The Stormont Executive has done a U-turn after finally agreeing to finance the massive shake-up in local government, the Belfast Telegraph can reveal.
Following months of wrangling, ministers have agreed to pay almost £50m towards the project – although it is not clear where the money will be found.
The deal includes £30m to help ensure the 11 new local authorities which are being merged from the present 26 won't have to increase rates to pay for the change.
For years ministers had insisted that none of the costs of the upheaval – due to come into effect in the next 15 months – would be met by Stormont and would have to come out of the councils' own coffers.
Now they have stumped up £47.8m which includes an estimated £4m to cover the interest on loans which the councils will then obtain effectively cost-free.
The total also includes £5.2m which is to cover some costs of the 11 councils when they are operating in 'shadow form' alongside the current 26 for a year following the elections, which are expected next May. First Minister Peter Robinson and deputy First Minister Martin McGuinness agreed the cash handout in a prolonged meeting with Environment Minister Alex Attwood.
Immediately afterwards, the proposals were put to the Executive which agreed to meet the "actual" costs.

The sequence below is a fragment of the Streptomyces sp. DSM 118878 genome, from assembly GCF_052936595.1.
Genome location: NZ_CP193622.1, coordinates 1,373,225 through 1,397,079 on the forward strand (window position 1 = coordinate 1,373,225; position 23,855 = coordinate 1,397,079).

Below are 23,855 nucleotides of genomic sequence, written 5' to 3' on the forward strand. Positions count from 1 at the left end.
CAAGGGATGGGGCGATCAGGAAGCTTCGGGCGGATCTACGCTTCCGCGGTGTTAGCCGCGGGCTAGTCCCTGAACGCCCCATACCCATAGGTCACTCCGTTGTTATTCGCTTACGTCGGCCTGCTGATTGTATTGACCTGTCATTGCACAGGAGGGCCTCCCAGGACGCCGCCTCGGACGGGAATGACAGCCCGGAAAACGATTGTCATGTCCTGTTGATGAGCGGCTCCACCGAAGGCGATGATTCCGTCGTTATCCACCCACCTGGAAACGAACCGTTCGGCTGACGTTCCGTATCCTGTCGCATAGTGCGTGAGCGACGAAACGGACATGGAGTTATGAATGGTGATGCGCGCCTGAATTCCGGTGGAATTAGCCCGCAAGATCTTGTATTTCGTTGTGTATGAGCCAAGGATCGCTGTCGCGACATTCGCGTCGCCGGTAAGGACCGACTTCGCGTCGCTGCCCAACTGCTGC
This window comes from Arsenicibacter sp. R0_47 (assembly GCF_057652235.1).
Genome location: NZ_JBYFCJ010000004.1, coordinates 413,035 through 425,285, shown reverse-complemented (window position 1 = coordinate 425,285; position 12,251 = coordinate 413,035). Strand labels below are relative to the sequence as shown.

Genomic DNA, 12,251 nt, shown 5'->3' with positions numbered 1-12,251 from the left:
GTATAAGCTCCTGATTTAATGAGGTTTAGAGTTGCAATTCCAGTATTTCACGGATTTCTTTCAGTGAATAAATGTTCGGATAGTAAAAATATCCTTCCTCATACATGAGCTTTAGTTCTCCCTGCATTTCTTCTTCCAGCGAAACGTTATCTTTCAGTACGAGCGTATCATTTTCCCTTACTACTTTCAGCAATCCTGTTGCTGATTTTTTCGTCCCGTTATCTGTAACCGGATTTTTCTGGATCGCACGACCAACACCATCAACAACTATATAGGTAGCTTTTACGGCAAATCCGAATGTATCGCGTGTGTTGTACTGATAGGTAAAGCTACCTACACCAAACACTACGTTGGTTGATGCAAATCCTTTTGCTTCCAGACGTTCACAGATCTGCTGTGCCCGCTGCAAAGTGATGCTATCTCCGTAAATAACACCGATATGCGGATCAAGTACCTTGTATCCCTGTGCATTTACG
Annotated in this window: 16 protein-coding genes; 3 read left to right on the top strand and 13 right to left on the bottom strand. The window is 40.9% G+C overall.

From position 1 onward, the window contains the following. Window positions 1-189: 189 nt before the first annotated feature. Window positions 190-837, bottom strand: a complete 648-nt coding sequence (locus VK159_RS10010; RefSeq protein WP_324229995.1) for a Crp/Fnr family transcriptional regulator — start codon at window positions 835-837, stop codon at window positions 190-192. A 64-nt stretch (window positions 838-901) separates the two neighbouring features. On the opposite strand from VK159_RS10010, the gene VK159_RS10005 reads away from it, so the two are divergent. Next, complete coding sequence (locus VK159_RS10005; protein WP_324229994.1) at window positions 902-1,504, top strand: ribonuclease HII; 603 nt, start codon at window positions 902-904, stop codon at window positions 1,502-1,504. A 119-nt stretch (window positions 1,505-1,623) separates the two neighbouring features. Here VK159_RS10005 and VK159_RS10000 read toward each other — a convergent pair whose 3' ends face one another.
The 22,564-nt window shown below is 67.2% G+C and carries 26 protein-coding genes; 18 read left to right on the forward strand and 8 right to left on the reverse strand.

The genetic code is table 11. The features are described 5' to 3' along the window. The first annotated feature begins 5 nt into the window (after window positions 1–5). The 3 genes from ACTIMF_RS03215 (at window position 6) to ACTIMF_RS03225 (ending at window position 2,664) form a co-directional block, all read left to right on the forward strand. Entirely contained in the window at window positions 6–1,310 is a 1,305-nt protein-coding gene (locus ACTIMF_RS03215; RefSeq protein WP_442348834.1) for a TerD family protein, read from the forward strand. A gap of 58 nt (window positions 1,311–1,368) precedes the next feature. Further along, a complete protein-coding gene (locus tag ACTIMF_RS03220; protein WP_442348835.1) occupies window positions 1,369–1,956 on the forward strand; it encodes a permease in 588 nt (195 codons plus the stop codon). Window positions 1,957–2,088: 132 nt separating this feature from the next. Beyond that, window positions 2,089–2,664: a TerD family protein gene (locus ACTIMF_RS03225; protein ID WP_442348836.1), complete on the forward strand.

A further £1m is for the appointment of 'change managers' who will be below the chief executive level, as well as around £600,000 for training and a further £500,000 for "winding up" costs.
The package does not include cash to finance a severance scheme for council workers expected to face redundancy.
Mr Attwood had repeatedly bid for around £38m in the most recent quarterly spending rounds, but had been spurned three times.
It is understood the bids at that point did not include money for the 'rates convergence' which has now been subsumed into the agreement.
Letters being sent out to council chiefs today will also emphasise they must play their part in finding more money.
As the Belfast Telegraph revealed, the crunch meeting was also attended by Finance Minister Sammy Wilson, who has also agreed to look at whether further funds can be found in future quarterly monitoring rounds.
Mr Attwood said he was satisfied that councils would receive the necessary funding "because the project would have proved impossible without it".
He added: "Now it is up to everyone involved to come together and continue the work to make this thing happen."
Mr Attwood's department will still have to find just over £20m to pay for 11 transition committees.
The 11 new Northern Ireland councils will be:
- Armagh/Banbridge and Craigavon
- Causeway Coast and Glens
- Mid/East Antrim
- Mid Ulster
- Newry/Mourne and Down
- North Down/Ards